Why are antibiotics used in animal production?
Antibiotics are medicines useful for controlling and preventing disease in livestock. Proper use can keep animals healthy, control the spread of diseases between herds, help animals gain weight and prevent the spread of diseases from animals to humans.
In the U.S., many livestock producers give their animals low doses of certain antibiotics to improve overall health and help animals gain weight. This is also called "subtherapeutic" use because instead of curing a specific disease, the antibiotics are used to improve overall growth and health.
Learn more about antibiotic use in livestock
Animals play host to many kinds of gut microbes, which are bacteria that live in the stomach and help break down food. Though many gut microbes aid in digestion and immune response, they also compete with animals for nutrients. Antibiotics in animal feed can reduce this competition and help an animal gain weight more efficiently. Low doses of antibiotics can also ward off "subclinical infections" that stress the animal's immune system and slow growth.
Use of growth-promoting antibiotics is one way livestock producers meet global demand for food. In 2002, Dr. Gary Cromwell, a professor of swine nutrition at the University of Kentucky, published a paper showing that antibiotics dramatically improved pig growth. Cromwell analyzed the results of more than 1,000 growth experiments in swine over a 25-year period. In young pigs, antibiotics improved the growth rate by an average of 16.4%.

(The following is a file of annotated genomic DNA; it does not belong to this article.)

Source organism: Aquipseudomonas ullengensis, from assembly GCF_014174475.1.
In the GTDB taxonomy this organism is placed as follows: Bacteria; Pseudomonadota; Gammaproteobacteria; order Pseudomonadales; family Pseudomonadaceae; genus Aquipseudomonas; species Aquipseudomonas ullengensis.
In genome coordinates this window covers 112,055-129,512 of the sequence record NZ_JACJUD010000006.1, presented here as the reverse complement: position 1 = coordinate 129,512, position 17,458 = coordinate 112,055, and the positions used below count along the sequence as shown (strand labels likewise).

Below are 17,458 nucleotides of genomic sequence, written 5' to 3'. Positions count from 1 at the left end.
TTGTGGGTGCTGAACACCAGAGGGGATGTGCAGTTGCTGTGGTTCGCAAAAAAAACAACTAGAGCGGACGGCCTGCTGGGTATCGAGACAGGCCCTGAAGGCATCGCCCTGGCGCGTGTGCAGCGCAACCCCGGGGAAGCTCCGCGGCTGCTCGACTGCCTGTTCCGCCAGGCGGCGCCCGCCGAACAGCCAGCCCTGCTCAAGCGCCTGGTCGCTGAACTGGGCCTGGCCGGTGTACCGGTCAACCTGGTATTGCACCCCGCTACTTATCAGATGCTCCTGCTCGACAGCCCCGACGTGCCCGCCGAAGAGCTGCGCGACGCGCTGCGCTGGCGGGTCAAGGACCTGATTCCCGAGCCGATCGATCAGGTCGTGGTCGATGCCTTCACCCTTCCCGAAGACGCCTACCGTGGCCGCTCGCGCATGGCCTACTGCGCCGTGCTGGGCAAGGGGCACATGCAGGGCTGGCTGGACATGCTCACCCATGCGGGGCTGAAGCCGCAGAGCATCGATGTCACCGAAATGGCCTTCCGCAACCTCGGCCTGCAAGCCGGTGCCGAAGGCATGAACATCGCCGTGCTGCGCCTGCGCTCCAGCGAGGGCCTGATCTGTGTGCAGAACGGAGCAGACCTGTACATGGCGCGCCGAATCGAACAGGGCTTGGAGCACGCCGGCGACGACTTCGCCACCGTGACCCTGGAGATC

What is antibiotic resistance?
It is widely accepted that bacteria can become resistant to antibiotics over time. In a large population of bacteria, there may be a few individuals with genes that allow them to resist antibiotics. When exposed to antibiotics, these resistant bacteria can survive while the antibiotic-susceptible individuals die off. These resistant bacteria live to pass their antibiotic-resistant genes to their offspring. Over time, more and more individuals in the population have the resistant gene. This cycle can lead to strains of antibiotic-resistant disease.
Recently there has been concern that by feeding antibiotics to animals, there will be an increase in antibiotic resistance, especially in humans. This could lead to a decrease in the helpfulness of lifesaving antibiotics. To help with the increased worry about the use of antibiotics in livestock production, there has been a call for the judicious use of antibiotics. Judicious use means that the use of antibiotics would be more controlled by veterinarians and there would be a decrease over time in the use of antibiotics not used for the treatment of illnesses.